58. I emphasise that the need for restraint is not based upon any limit to the Commission's appellate jurisdiction. The amplitude of that jurisdiction is emphasised by the express power to reverse the exercise of a discretion. The need for restraint flows from a common-sense recognition of the nature of the issue and the differences in the decision-making processes and responsibilities of the Home Secretary and the Commission.

    Section 15(3) of the 1971 Act

    59. Finally I come to the construction of section 15(3) of the 1971 Act, which excludes certain cases from the jurisdiction of the adjudicator and by the same definition brings them within the jurisdiction of the Commission under section 2(1)(c) of the 1997 Act. For the purpose of deciding whether an appeal is excluded by section 15(3), it is necessary only to decide that the Home Secretary's reasons fall into one or more of the specified categories. If his reasons could be said to relate to national security or foreign relations or possibly both, it is unnecessary to allocate them to one class or the other. The categories, with their sweeping-up words "or for other reasons of a political nature" do not create separate classes of reasons but a single composite class. In my opinion the other side of the coin, conferring jurisdiction on the Commission, operates in the same way. The Home Secretary does not have to commit himself to whether his reasons can be described as relating to national security, foreign relations or some other political category. The Commission has jurisdiction if they come under any head of the composite class.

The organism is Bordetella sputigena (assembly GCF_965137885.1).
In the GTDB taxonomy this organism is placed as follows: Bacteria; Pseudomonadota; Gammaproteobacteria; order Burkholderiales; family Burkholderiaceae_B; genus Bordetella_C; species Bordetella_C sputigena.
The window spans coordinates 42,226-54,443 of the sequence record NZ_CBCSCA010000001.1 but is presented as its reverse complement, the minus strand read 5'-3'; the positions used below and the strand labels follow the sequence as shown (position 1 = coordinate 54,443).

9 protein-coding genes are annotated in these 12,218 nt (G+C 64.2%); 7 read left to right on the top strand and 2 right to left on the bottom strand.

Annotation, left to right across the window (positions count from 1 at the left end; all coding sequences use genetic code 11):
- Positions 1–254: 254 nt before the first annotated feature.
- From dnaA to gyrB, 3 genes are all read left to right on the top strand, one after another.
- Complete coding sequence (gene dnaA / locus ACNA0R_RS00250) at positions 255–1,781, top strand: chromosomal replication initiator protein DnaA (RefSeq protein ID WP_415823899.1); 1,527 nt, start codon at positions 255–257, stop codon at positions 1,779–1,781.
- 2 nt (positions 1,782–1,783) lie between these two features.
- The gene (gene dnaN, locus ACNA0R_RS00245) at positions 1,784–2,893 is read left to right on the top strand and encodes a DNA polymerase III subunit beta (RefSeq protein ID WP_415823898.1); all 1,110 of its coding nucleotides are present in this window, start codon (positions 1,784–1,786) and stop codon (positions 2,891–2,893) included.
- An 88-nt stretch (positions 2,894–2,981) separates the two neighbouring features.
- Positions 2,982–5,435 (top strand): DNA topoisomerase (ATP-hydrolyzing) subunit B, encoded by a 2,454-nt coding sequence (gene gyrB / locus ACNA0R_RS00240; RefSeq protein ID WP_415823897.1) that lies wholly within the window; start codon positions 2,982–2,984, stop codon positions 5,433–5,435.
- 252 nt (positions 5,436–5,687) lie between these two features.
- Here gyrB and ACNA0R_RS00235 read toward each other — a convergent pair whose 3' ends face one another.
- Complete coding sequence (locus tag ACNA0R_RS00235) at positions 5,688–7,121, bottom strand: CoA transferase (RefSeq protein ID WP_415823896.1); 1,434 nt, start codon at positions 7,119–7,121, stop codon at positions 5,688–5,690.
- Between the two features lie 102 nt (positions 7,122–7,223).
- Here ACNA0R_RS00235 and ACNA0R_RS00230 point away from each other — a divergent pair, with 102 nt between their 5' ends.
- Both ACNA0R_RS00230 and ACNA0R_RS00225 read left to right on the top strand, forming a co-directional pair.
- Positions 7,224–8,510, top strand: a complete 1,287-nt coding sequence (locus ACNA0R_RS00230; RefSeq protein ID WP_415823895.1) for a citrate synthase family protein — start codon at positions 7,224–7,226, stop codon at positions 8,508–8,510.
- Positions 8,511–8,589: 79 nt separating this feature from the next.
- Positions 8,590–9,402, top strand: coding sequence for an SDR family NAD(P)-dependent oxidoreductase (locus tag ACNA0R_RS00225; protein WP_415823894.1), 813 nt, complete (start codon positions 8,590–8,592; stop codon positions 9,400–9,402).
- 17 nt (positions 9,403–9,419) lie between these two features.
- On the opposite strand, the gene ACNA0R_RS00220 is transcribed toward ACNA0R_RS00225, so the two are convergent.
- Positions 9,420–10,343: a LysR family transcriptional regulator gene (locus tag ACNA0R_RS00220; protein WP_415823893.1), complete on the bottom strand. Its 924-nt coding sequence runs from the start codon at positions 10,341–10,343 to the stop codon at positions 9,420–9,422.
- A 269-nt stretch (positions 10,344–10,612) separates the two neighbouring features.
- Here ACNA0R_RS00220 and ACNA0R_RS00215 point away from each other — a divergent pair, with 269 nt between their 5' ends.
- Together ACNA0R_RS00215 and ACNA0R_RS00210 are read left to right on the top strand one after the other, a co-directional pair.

60. In my view, therefore, the Commission was wrong to say that section 15(3) should be "read disjunctively". All that is necessary is that the appellant should be given fair notice of the case which he has to meet, in accordance with rule 10(1) of the Special Immigration Appeals Commission (Procedure) Rules 1998. It is unnecessary to engage in what may be a barren dispute over whether those reasons can be said to concern national security or foreign relations or be otherwise political, provided that they fall within the composite class of reasons which gives the Commission jurisdiction. What matters is not how the reasons are categorised but the reasons themselves and the facts relied upon to support them.

    61. I would therefore dismiss the appeal. The case should be remitted to the Commission to hear and determine in accordance with the principles stated by the House.